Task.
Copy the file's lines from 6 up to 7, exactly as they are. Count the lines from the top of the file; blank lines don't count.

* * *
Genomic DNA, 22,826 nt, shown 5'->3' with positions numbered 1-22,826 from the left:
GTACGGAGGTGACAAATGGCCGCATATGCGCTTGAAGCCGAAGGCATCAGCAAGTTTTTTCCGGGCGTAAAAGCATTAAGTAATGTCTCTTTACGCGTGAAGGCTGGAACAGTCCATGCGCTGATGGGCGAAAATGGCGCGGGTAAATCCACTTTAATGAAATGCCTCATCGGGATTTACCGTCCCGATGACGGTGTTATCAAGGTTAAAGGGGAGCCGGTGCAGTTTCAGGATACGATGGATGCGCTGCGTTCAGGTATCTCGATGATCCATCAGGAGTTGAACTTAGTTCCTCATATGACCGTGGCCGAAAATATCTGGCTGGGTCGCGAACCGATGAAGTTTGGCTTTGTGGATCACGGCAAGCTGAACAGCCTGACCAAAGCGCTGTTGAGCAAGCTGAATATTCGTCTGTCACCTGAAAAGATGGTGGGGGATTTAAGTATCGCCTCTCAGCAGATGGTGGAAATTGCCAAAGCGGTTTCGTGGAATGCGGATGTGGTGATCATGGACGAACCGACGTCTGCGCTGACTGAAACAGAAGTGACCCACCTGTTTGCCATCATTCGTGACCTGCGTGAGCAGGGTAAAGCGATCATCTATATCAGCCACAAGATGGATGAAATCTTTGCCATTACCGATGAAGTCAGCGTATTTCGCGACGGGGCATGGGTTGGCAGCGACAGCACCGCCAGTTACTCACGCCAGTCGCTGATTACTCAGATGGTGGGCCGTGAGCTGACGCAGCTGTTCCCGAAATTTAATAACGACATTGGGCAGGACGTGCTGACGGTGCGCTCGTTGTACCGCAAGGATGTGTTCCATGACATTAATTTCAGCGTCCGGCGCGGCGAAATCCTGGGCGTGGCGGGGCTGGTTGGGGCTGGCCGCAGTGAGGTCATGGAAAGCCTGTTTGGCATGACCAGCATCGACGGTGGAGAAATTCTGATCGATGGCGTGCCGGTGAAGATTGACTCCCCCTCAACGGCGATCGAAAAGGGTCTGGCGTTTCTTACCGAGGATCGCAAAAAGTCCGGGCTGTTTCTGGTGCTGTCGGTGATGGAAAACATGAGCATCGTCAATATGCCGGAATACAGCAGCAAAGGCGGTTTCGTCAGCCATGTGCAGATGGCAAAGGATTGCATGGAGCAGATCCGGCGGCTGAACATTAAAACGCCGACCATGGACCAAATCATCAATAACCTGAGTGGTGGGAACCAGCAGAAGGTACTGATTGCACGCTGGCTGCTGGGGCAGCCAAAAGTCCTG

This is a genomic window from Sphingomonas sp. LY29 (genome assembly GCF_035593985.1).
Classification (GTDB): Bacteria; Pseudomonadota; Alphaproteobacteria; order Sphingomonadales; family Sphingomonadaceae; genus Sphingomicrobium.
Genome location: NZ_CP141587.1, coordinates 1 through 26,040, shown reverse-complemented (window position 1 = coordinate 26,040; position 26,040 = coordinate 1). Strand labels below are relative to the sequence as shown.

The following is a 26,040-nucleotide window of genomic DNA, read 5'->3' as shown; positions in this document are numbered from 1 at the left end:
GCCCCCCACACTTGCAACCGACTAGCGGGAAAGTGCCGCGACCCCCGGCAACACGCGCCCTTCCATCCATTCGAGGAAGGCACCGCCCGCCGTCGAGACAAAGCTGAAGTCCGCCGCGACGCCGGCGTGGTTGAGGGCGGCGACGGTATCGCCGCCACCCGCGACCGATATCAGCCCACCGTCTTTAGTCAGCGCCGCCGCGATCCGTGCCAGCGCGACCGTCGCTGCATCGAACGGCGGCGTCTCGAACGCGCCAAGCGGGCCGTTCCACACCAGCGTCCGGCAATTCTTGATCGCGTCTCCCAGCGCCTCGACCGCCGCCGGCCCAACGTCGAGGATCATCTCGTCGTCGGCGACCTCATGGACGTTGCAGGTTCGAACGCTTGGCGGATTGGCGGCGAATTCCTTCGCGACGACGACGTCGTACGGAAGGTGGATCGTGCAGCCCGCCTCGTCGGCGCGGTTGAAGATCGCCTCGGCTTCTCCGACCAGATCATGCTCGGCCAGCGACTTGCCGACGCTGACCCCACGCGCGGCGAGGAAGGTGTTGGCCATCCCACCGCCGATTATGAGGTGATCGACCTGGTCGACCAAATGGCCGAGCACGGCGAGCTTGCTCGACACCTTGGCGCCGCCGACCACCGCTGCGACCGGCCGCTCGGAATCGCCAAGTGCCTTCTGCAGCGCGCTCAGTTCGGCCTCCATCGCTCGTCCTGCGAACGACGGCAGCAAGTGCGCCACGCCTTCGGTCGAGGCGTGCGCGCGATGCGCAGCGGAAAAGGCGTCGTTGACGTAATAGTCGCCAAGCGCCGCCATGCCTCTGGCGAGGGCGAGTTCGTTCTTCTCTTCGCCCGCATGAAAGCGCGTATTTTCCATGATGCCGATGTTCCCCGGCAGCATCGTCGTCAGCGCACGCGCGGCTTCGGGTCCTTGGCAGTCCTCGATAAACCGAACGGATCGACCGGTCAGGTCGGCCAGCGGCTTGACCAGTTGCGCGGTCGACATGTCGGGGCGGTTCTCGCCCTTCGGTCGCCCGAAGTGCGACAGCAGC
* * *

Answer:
The following is a 26,040-nucleotide window of genomic DNA, read 5'->3' as shown; positions in this document are numbered from 1 at the left end:
GCCCCCCACACTTGCAACCGACTAGCGGGAAAGTGCCGCGACCCCCGGCAACACGCGCCCTTCCATCCATTCGAGGAAGGCACCGCCCGCCGTCGAGACAAAGCTGAAGTCCGCCGCGACGCCGGCGTGGTTGAGGGCGGCGACGGTATCGCCGCCACCCGCGACCGATATCAGCCCACCGTCTTTAGTCAGCGCCGCCGCGATCCGTGCCAGCGCGACCGTCGCTGCATCGAACGGCGGCGTCTCGAACGCGCCAAGCGGGCCGTTCCACACCAGCGTCCGGCAATTCTTGATCGCGTCTCCCAGCGCCTCGACCGCCGCCGGCCCAACGTCGAGGATCATCTCGTCGTCGGCGACCTCATGGACGTTGCAGGTTCGAACGCTTGGCGGATTGGCGGCGAATTCCTTCGCGACGACGACGTCGTACGGAAGGTGGATCGTGCAGCCCGCCTCGTCGGCGCGGTTGAAGATCGCCTCGGCTTCTCCGACCAGATCATGCTCGGCCAGCGACTTGCCGACGCTGACCCCACGCGCGGCGAGGAAGGTGTTGGCCATCCCACCGCCGATTATGAGGTGATCGACCTGGTCGACCAAATGGCCGAGCACGGCGAGCTTGCTCGACACCTTGGCGCCGCCGACCACCGCTGCGACCGGCCGCTCGGAATCGCCAAGTGCCTTCTGCAGCGCGCTCAGTTCGGCCTCCATCGCTCGTCCTGCGAACGACGGCAGCAAGTGCGCCACGCCTTCGGTCGAGGCGTGCGCGCGATGCGCAGCGGAAAAGGCGTCGTTGACGTAATAGTCGCCAAGCGCCGCCATGCCTCTGGCGAGGGCGAGTTCGTTCTTCTCTTCGCCCGCATGAAAGCGCGTATTTTCCATGATGCCGATGTTCCCCGGCAGCATCGTCGTCAGCGCACGCGCGGCTTCGGGTCCTTGGCAGTCCTCGATAAACCGAACGGATCGACCGGTCAGGTCGGCCAGCGGCTTGACCAGTTGCGCGGTCGACATGTCGGGGCGGTTCTCGCCCTTCGGTCGCCCGAAGTGCGACAGCAGC